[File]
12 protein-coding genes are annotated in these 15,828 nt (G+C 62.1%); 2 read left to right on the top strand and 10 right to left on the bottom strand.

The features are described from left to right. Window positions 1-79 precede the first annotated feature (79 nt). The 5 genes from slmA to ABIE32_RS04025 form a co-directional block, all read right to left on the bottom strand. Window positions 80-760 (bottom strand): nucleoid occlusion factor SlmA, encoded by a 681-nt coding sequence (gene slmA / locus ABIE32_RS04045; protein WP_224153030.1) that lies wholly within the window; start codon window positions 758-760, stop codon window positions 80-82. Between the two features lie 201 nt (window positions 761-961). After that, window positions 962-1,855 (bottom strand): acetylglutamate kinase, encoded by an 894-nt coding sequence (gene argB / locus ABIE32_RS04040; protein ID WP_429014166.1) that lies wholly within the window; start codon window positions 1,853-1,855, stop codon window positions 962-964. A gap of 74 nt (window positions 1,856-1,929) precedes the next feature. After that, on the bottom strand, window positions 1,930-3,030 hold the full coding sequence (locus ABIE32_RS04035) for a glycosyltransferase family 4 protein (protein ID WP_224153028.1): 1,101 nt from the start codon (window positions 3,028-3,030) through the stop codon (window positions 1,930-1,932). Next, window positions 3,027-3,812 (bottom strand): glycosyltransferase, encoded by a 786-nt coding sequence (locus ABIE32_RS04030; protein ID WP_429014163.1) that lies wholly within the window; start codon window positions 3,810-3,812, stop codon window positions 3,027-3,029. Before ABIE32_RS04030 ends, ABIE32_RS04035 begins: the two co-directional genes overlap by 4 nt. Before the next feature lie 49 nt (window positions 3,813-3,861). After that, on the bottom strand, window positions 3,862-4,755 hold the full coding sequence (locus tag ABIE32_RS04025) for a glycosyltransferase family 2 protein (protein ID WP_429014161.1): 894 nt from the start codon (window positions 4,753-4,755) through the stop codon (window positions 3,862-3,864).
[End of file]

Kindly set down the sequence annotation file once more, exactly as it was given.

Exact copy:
12 protein-coding genes are annotated in these 15,828 nt (G+C 62.1%); 2 read left to right on the top strand and 10 right to left on the bottom strand.

The features are described from left to right. Window positions 1-79 precede the first annotated feature (79 nt). The 5 genes from slmA to ABIE32_RS04025 form a co-directional block, all read right to left on the bottom strand. Window positions 80-760 (bottom strand): nucleoid occlusion factor SlmA, encoded by a 681-nt coding sequence (gene slmA / locus ABIE32_RS04045; protein WP_224153030.1) that lies wholly within the window; start codon window positions 758-760, stop codon window positions 80-82. Between the two features lie 201 nt (window positions 761-961). After that, window positions 962-1,855 (bottom strand): acetylglutamate kinase, encoded by an 894-nt coding sequence (gene argB / locus ABIE32_RS04040; protein ID WP_429014166.1) that lies wholly within the window; start codon window positions 1,853-1,855, stop codon window positions 962-964. A gap of 74 nt (window positions 1,856-1,929) precedes the next feature. After that, on the bottom strand, window positions 1,930-3,030 hold the full coding sequence (locus ABIE32_RS04035) for a glycosyltransferase family 4 protein (protein ID WP_224153028.1): 1,101 nt from the start codon (window positions 3,028-3,030) through the stop codon (window positions 1,930-1,932). Next, window positions 3,027-3,812 (bottom strand): glycosyltransferase, encoded by a 786-nt coding sequence (locus ABIE32_RS04030; protein ID WP_429014163.1) that lies wholly within the window; start codon window positions 3,810-3,812, stop codon window positions 3,027-3,029. Before ABIE32_RS04030 ends, ABIE32_RS04035 begins: the two co-directional genes overlap by 4 nt. Before the next feature lie 49 nt (window positions 3,813-3,861). After that, on the bottom strand, window positions 3,862-4,755 hold the full coding sequence (locus tag ABIE32_RS04025) for a glycosyltransferase family 2 protein (protein ID WP_429014161.1): 894 nt from the start codon (window positions 4,753-4,755) through the stop codon (window positions 3,862-3,864).